Was It Worth It? The True Story of David the Bubble Boy by Mary Ada Murphy
September 21, 1971 - February 22, 1984
David Phillip Vetter was a boy from Shenandoah, Texas, United States who suffered from a rare genetic disease now known as severe combined immune deficiency syndrome (SCID). Forced to live in a sterile environment, he became popular with the media as the boy in the plastic bubble. He spent most of his life inside a special bubble-like structure at Texas Children's Hospital in Houston. He died in 1984, at the age of 12, after a bone marrow transplant from his sister.
The Rev. Raymond Lawrence, the chaplain of the hospital at that time, said of the situation: "The great scandal of the Bubble Boy was that he was conceived for the bubble. The team that did this didn't think through this very well. They didn't consider what would happen if they didn't find an immediate cure. They operated on the assumption that you could live to be 80 years old in a bubble, and that would be unfortunate but okay." Lawrence says that the original three doctors encouraged David's parents to conceive David so that they could have a test subject for studies, a charge which is denied by the three involved doctors.
The Rest of the Story
Baylor Child Psychologist Mary Ada Murphy worked with David for many years, and eventually, before his death, David asked her to write a book about his story, to tell the world. In 1995, she was poised to publish her book, "Was It Worth It? The True Story of David the Bubble Boy," with a now-defunct company called WRS Publishing in Texas. David's parents and their attorneys blocked the publication of the book, and it has never seen the light of day -- Until now.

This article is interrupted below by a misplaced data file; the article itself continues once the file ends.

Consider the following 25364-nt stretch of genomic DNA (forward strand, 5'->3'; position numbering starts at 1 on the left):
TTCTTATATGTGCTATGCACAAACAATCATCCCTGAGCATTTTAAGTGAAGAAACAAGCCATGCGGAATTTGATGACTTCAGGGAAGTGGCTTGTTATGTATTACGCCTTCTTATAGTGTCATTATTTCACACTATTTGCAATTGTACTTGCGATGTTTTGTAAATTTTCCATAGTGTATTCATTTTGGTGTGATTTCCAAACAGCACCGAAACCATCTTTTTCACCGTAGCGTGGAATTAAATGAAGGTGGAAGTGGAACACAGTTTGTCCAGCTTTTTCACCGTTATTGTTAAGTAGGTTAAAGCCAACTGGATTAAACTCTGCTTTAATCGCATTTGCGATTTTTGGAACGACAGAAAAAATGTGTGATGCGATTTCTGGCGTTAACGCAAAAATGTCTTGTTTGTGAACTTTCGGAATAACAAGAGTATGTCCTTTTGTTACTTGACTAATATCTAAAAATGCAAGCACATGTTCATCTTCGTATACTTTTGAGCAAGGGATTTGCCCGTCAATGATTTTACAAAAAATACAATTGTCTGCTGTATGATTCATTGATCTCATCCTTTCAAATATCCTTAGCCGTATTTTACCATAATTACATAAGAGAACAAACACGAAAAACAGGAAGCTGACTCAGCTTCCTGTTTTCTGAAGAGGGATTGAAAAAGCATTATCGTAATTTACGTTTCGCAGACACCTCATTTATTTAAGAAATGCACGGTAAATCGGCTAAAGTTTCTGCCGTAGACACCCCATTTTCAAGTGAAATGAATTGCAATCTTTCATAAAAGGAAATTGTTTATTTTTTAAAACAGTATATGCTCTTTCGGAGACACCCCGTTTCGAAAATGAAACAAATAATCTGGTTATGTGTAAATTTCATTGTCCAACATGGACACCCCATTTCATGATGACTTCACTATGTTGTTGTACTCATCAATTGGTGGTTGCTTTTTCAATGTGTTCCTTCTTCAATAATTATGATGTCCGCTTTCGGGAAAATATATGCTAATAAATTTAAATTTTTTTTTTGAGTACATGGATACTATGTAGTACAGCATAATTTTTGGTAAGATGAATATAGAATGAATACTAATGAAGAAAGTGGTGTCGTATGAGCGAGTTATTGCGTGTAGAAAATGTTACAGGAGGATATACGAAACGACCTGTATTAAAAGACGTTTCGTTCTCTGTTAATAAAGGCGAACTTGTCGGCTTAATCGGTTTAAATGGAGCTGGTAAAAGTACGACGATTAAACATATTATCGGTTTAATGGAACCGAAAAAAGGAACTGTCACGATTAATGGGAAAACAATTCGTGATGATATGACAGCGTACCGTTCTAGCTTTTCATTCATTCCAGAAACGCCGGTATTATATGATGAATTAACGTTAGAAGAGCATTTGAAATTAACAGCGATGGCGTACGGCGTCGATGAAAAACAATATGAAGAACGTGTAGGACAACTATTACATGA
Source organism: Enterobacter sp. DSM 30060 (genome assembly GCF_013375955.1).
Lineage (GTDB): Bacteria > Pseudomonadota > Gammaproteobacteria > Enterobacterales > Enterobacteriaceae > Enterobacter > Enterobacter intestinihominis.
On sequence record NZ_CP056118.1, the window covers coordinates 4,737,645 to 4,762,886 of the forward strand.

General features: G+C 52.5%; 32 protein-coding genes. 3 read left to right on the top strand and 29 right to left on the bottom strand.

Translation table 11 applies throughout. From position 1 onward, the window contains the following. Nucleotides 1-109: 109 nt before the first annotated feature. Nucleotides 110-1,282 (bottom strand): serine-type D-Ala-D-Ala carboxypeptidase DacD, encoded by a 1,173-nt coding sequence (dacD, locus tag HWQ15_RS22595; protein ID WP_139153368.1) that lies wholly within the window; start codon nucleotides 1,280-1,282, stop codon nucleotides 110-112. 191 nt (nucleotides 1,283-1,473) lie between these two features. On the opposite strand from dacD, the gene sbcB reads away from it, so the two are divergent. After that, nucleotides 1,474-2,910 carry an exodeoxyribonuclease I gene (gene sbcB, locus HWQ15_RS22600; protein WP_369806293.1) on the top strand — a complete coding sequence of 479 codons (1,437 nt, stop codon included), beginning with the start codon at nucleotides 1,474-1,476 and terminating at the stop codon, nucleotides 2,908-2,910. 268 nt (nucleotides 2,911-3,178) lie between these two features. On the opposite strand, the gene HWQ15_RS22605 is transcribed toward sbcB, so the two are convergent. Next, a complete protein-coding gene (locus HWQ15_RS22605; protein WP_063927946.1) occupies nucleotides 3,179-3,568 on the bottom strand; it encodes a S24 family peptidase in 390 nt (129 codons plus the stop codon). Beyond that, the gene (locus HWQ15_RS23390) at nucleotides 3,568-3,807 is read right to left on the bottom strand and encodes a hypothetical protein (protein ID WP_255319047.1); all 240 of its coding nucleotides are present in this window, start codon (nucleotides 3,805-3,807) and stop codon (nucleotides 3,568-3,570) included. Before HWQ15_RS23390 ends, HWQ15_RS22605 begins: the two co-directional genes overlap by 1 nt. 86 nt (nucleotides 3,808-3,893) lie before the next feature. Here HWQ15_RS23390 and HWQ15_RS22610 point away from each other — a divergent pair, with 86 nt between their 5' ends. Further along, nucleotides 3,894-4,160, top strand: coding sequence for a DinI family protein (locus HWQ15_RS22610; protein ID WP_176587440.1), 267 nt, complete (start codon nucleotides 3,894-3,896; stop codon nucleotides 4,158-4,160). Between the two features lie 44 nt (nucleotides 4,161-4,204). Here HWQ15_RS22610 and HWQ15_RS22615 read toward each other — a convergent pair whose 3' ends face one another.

This site has been established to provide information and access to the manuscript Mary Murphy wrote and intended to publish. The goal of this venture is to provide insight into a side of the story of David Vetter that has never been heard. There is no intention of slandering or defaming David's family or his memory. We hope that readers can draw their own conclusions from the sources that are presented here.
There is little chance of verifying much of the information in this book -- Mary Murphy and David are both deceased.
Hopefully, what information it does provide can be seen as an interesting look into a friendship between the two individuals -- because, as David's mother is quoted as saying in Chapter 23: "My son was special because he made the people important to him believe they were the most special one in his life. What you are writing will be the truth for you, but not necessarily the truth for how he was with me or others." This document serves as an historical reminder of the "truth" as seen by Mary Ada Murphy.
Available on Amazon Kindle for $2.99!
Transcript of 2/26/1975 Meeting Discussing Ethical Implications of David's Treatment -- 23 pages, PDF Format
This is a copy of the original transcript of a seminar, "Ethical Issues in Gnotobiology (the case of Baby David)," held on 2/26/1975. The Rev. Raymond J. Lawrence, Director of Clinical Pastoral Education at St. Luke's Episcopal and Texas Children's Hospital, was the Case Conference Organizer and Chair. Rev. Joseph Fletcher, Professor of Ethics at University of Virginia Medical School and Dr. Raphael Wilson were in attendance and are included in this transcript. Also included in this transcript are Robert Main, Dr. John Montgomery, Murdina Desmond, Buford Nichols, Barry Molish, and others. This transcript was produced from the original tape recording of the seminar, which is kept "in a locked closet in the Public Relations Department of Texas Children's Hospital."
Letter from David's Parents, Dated 3/11/95, to WRS Publishing -- 28 pages, PDF format
In this letter, David's parents ask WRS to reconsider publishing Mary Murphy's book, and make a number of claims against what Mary has written, calling it "slanderous, etc." This letter and the legal action it threatened effectively destroyed plans to release "Was It Worth It?"
Transcript of the 2006 PBS "American Experience" Special on David -- External link to PBS.org
This is a transcript of a television special about David produced in 2006 by PBS. It includes interviews with David's parents, doctors, and others.
So why the background color? Purple was David's favorite.
If you found this interesting, please consider donating to "David's Dream Run," the official charity in memory of David.
copyright (c) 2011